Both the borrower and the deal must meet specified criteria in order to qualify for Fannie Mae and Freddie Mac debt.

The borrower includes the guarantor, key principals, and principals.

  • The guarantor is who guarantees the loan.
  • The key principals are any person who controls and/or manages the partnership or the property, is critical to the successful operation and management of the partnership or the property, and who may be required to provide a guaranty.
  • The principals are any person who owns or controls specified interests in the partnership. When the partnership is an LLC, a principal is anyone who owns 25% or more membership interest (this includes passive investors too).

Agency lenders will analyze the borrower based on the organization (i.e., entity) structure, multifamily and business experience and qualifications, general credit history, and current and prospective financial strength. What is considered passing criteria is based on the size, complexity, structure, and risk of the deal.

  • Organizational Structure: For most agency loans, only single purpose entities are eligible borrowers. This means you will need to create a new entity for each transaction. The exemptions are the small balance agency loans in which individuals and non-single asset entities are eligible borrowers.
  • Multifamily and business experience and qualification: Fannie Mae and Freddie Mac have different ways to qualify the borrower based on experience. Fannie Mae uses a service called application experience check (ACheck). ACheck checks the borrowers experience with Fannie Mae loans in the past. Generally, a member of the borrower must have been a member of the borrower on a previous Fannie Mae loan to “pass”.

Freddie Mac provides more specifics on how they qualify borrowers. The borrower must have a minimum of three years’ experience in the same capacity that it will have for the proposed transaction, and acquired, developed, or owned a minimum of three properties. Also, the borrower must own and manages other properties in the market where the subject property is located. If the borrower is lacking in one or more of these areas, Freddie Mac may require a higher replacement reserve deposit.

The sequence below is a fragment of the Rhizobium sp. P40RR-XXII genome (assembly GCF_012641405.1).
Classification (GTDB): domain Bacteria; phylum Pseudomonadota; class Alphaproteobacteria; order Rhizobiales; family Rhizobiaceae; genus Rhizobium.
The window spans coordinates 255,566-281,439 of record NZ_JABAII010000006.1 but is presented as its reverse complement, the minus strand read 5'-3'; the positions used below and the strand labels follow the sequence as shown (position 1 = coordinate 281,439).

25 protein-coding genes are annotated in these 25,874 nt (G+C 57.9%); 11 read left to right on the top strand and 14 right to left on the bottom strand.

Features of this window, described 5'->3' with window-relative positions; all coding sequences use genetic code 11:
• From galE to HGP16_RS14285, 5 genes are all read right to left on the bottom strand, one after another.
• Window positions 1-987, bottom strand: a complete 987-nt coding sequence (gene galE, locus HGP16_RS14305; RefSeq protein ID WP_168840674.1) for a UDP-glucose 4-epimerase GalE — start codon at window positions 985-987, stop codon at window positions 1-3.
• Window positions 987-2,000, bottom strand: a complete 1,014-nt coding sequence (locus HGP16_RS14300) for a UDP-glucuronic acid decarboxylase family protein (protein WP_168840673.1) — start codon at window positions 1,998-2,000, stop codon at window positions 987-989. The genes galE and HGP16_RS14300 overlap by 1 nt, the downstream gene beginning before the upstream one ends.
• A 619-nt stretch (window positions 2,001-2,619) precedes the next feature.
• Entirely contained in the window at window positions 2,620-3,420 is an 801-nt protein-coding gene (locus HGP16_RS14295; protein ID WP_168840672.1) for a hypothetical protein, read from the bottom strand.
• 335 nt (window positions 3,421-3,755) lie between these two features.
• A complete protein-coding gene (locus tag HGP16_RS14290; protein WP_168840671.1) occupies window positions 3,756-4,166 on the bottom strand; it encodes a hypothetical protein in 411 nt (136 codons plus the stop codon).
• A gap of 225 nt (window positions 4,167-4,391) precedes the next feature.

• General credit check: The lender will conduct a general credit check on the borrower, checking for other loans and liabilities to determine their ability to fulfill the debt obligations based on the current and past debt obligations.
  • Current and prospective financial strength: The agencies do not have specific liquidity and net worth requirements for the borrower on their conventional loan programs, which means it will vary from deal-to-deal. They may require more upfront reserves if the borrower has weak finances.

We can get an idea of what the agencies require regarding liquidity and net worth by looking at the stated requirements for their small loan programs.

For Fannie Mae’s small loan ($750,000 and $6,000,000) and Freddie Mac’s small balance loan ($1 million to $7.5 million) programs, a minimum liquidity of 9 months principal and interest and a new worth equal to the loan amount is required.

Assuming the borrower qualifies for agency debt, the next check is the deal.

To qualify the deal, the lender will analyze the property, the occupancy, the property management company, and the market.

  • Property: The agencies only provide financing on certain types of properties. However, most multifamily properties you look at will meet their requirements. The requirements are standard characteristics like five or more units, accessible by road, the units have bathrooms and kitchens, water and sewer service, up to code, access to emergency services, etc.
  • Occupancy: The major factor that determines if a deal qualifies for agency debt is the occupancy.